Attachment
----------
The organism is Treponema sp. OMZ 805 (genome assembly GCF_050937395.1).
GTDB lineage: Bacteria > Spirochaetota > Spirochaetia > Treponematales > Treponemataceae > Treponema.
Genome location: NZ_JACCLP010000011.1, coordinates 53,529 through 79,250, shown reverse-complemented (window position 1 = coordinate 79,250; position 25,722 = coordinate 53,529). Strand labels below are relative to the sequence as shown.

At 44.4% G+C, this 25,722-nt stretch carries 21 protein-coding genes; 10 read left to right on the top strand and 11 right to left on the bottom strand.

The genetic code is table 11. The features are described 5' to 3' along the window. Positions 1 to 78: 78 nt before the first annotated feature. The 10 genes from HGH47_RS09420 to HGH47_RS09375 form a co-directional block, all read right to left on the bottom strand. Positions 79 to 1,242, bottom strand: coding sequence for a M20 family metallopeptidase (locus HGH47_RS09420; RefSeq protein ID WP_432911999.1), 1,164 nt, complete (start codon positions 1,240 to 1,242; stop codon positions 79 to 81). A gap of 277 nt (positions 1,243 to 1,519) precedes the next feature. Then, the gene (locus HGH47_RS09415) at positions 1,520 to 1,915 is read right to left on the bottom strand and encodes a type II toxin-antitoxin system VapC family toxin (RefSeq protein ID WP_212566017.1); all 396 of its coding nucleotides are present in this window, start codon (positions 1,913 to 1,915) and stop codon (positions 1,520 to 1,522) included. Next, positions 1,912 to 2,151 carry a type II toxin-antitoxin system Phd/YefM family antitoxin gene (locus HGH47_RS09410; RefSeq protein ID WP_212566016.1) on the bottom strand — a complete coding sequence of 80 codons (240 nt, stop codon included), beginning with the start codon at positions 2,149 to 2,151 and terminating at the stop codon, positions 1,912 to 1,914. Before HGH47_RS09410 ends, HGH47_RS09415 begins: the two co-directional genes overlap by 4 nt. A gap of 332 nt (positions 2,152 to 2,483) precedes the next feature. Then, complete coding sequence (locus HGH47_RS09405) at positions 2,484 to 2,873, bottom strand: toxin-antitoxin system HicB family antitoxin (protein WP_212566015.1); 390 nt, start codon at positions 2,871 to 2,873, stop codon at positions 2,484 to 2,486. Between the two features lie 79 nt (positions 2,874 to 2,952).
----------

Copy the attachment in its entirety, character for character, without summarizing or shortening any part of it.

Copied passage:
The organism is Treponema sp. OMZ 805 (genome assembly GCF_050937395.1).
GTDB lineage: Bacteria > Spirochaetota > Spirochaetia > Treponematales > Treponemataceae > Treponema.
Genome location: NZ_JACCLP010000011.1, coordinates 53,529 through 79,250, shown reverse-complemented (window position 1 = coordinate 79,250; position 25,722 = coordinate 53,529). Strand labels below are relative to the sequence as shown.

At 44.4% G+C, this 25,722-nt stretch carries 21 protein-coding genes; 10 read left to right on the top strand and 11 right to left on the bottom strand.

The genetic code is table 11. The features are described 5' to 3' along the window. Positions 1 to 78: 78 nt before the first annotated feature. The 10 genes from HGH47_RS09420 to HGH47_RS09375 form a co-directional block, all read right to left on the bottom strand. Positions 79 to 1,242, bottom strand: coding sequence for a M20 family metallopeptidase (locus HGH47_RS09420; RefSeq protein ID WP_432911999.1), 1,164 nt, complete (start codon positions 1,240 to 1,242; stop codon positions 79 to 81). A gap of 277 nt (positions 1,243 to 1,519) precedes the next feature. Then, the gene (locus HGH47_RS09415) at positions 1,520 to 1,915 is read right to left on the bottom strand and encodes a type II toxin-antitoxin system VapC family toxin (RefSeq protein ID WP_212566017.1); all 396 of its coding nucleotides are present in this window, start codon (positions 1,913 to 1,915) and stop codon (positions 1,520 to 1,522) included. Next, positions 1,912 to 2,151 carry a type II toxin-antitoxin system Phd/YefM family antitoxin gene (locus HGH47_RS09410; RefSeq protein ID WP_212566016.1) on the bottom strand — a complete coding sequence of 80 codons (240 nt, stop codon included), beginning with the start codon at positions 2,149 to 2,151 and terminating at the stop codon, positions 1,912 to 1,914. Before HGH47_RS09410 ends, HGH47_RS09415 begins: the two co-directional genes overlap by 4 nt. A gap of 332 nt (positions 2,152 to 2,483) precedes the next feature. Then, complete coding sequence (locus HGH47_RS09405) at positions 2,484 to 2,873, bottom strand: toxin-antitoxin system HicB family antitoxin (protein WP_212566015.1); 390 nt, start codon at positions 2,871 to 2,873, stop codon at positions 2,484 to 2,486. Between the two features lie 79 nt (positions 2,874 to 2,952).